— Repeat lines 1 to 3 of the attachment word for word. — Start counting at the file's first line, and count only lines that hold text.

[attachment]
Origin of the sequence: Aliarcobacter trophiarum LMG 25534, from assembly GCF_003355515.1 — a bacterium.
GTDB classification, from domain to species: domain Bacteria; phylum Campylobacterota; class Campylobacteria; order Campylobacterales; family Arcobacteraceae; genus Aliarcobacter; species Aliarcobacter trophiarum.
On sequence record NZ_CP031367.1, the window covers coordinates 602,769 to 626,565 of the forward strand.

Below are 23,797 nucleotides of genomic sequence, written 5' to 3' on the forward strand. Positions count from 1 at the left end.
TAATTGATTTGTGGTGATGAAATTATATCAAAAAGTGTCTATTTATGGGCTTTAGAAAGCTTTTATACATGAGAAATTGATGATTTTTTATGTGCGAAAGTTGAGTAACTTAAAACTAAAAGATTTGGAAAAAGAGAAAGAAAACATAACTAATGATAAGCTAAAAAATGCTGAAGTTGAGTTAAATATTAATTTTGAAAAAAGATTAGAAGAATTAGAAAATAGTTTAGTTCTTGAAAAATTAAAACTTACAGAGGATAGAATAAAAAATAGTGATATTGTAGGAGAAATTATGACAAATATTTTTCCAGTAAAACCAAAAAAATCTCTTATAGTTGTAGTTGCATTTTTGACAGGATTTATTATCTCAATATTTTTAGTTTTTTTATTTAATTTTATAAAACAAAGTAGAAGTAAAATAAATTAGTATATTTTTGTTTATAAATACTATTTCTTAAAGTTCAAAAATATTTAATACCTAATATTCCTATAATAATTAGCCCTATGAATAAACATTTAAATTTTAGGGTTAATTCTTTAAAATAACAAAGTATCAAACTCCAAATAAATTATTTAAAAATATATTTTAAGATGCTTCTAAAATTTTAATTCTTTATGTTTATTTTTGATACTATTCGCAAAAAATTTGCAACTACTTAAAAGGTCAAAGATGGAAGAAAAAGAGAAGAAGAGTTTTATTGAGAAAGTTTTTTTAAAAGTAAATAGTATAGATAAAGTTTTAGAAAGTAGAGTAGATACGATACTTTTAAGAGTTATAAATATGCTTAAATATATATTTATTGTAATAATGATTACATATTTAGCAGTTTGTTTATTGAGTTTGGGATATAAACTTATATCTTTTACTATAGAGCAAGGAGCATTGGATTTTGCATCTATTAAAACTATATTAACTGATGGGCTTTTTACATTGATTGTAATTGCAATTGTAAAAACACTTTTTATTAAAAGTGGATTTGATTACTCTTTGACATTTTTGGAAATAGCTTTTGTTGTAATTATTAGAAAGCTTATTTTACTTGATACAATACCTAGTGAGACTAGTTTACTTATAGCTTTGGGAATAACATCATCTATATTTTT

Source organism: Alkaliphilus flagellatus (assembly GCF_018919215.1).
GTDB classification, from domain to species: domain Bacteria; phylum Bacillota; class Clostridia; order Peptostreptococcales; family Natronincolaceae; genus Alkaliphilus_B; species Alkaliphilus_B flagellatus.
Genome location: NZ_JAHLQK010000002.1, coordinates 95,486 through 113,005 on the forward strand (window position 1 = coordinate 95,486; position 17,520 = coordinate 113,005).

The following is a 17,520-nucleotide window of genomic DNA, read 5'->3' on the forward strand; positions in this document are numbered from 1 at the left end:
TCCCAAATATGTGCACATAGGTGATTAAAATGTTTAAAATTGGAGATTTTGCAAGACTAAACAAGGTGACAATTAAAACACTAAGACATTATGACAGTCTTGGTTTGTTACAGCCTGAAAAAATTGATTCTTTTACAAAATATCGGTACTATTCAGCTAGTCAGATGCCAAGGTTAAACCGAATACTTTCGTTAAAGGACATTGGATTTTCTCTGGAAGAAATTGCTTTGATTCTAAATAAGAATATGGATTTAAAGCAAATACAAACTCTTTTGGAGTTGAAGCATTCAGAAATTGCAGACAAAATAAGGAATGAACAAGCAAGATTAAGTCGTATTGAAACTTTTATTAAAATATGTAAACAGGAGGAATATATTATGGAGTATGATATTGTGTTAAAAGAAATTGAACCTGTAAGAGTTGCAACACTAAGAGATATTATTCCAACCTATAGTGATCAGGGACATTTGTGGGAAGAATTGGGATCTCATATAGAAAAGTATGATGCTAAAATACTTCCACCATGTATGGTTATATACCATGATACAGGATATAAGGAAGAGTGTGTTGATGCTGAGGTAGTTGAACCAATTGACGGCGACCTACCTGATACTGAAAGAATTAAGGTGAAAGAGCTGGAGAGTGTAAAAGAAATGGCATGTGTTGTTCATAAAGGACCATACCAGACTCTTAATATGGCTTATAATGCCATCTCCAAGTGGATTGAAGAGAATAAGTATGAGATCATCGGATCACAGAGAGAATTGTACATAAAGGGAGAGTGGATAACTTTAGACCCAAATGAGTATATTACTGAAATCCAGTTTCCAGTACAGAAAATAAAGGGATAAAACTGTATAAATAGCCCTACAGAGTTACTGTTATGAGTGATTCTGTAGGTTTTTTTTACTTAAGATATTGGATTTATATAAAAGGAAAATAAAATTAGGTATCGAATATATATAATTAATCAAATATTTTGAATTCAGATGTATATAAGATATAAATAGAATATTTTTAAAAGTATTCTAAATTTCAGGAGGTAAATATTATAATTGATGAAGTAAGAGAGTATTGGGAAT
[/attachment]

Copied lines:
Origin of the sequence: Aliarcobacter trophiarum LMG 25534, from assembly GCF_003355515.1 — a bacterium.
GTDB classification, from domain to species: domain Bacteria; phylum Campylobacterota; class Campylobacteria; order Campylobacterales; family Arcobacteraceae; genus Aliarcobacter; species Aliarcobacter trophiarum.
On sequence record NZ_CP031367.1, the window covers coordinates 602,769 to 626,565 of the forward strand.